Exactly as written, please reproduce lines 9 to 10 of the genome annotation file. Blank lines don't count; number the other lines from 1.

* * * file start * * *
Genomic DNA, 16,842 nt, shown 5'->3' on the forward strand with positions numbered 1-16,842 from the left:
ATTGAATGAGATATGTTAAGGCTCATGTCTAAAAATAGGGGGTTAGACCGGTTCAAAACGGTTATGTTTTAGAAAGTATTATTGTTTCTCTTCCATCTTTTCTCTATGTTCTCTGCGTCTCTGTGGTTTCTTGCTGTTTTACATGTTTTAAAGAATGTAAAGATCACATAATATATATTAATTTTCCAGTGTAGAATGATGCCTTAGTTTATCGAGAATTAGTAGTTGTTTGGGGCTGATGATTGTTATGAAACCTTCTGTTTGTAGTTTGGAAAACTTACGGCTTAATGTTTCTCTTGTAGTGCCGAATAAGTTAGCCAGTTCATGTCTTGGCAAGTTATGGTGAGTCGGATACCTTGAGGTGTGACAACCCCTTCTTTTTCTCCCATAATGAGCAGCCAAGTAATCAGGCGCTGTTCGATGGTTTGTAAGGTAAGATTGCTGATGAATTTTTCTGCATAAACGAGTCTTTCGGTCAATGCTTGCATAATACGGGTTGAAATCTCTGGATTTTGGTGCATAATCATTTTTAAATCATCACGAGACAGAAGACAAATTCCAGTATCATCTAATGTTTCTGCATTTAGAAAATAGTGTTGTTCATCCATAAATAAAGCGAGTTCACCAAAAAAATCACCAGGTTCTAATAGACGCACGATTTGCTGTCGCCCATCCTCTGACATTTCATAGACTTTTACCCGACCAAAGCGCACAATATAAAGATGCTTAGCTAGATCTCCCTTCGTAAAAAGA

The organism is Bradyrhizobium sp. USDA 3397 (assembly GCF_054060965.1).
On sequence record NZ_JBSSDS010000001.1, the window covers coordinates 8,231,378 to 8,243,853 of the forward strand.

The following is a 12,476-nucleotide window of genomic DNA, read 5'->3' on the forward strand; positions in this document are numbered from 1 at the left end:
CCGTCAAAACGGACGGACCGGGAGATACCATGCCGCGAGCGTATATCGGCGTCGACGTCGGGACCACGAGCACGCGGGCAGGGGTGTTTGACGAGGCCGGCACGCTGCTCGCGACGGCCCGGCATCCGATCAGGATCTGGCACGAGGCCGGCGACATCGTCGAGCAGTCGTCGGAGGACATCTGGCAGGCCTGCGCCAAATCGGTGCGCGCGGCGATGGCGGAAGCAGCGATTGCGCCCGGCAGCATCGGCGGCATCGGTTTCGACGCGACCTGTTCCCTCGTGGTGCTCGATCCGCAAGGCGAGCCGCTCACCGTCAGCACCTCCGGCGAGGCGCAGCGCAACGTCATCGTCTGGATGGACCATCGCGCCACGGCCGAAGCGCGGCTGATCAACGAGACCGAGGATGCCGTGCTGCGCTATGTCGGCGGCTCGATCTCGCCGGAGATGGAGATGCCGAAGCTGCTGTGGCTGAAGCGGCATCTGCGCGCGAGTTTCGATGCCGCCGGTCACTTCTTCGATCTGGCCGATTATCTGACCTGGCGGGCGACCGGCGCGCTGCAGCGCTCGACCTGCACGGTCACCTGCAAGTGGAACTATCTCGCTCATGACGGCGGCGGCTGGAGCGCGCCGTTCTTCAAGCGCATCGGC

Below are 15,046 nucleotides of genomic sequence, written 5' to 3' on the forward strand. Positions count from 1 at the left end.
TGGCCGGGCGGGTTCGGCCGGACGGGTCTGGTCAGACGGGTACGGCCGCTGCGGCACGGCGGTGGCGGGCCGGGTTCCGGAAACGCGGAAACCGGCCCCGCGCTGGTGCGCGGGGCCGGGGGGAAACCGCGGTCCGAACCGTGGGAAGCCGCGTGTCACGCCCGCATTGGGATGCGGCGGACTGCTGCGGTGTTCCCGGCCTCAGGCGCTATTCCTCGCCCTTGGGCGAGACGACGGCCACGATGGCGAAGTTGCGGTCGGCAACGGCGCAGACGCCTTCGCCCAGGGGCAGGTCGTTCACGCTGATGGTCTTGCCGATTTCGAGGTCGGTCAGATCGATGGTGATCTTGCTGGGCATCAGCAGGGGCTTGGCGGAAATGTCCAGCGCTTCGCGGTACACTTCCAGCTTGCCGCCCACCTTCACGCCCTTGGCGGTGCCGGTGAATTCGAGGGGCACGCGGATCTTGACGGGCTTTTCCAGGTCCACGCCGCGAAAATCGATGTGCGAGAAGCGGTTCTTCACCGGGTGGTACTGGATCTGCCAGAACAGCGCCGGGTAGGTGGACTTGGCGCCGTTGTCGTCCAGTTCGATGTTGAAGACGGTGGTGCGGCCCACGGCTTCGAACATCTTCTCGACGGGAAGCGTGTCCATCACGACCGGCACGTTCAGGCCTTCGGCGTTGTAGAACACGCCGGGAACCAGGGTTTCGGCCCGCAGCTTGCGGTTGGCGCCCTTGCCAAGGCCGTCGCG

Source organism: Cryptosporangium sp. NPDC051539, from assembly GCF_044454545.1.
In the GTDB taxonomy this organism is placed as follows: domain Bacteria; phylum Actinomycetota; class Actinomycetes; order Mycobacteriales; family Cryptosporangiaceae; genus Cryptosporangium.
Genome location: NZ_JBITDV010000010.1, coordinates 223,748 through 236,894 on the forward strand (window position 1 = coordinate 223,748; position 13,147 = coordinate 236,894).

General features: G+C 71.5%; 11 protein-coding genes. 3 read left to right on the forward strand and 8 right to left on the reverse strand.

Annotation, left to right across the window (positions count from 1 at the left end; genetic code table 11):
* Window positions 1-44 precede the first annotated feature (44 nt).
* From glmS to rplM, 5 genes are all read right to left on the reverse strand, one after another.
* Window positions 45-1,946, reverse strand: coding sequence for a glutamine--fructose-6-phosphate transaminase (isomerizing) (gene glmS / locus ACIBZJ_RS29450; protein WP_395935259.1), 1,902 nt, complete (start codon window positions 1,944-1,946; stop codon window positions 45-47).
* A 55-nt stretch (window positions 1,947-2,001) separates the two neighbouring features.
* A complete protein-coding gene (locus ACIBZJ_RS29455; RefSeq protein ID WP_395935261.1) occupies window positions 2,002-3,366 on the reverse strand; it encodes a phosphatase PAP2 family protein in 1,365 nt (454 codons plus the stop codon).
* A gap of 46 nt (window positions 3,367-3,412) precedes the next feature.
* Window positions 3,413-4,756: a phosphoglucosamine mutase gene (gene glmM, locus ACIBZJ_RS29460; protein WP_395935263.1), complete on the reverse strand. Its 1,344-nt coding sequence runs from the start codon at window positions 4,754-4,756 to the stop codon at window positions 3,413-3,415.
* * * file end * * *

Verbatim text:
Source organism: Cryptosporangium sp. NPDC051539, from assembly GCF_044454545.1.
In the GTDB taxonomy this organism is placed as follows: domain Bacteria; phylum Actinomycetota; class Actinomycetes; order Mycobacteriales; family Cryptosporangiaceae; genus Cryptosporangium.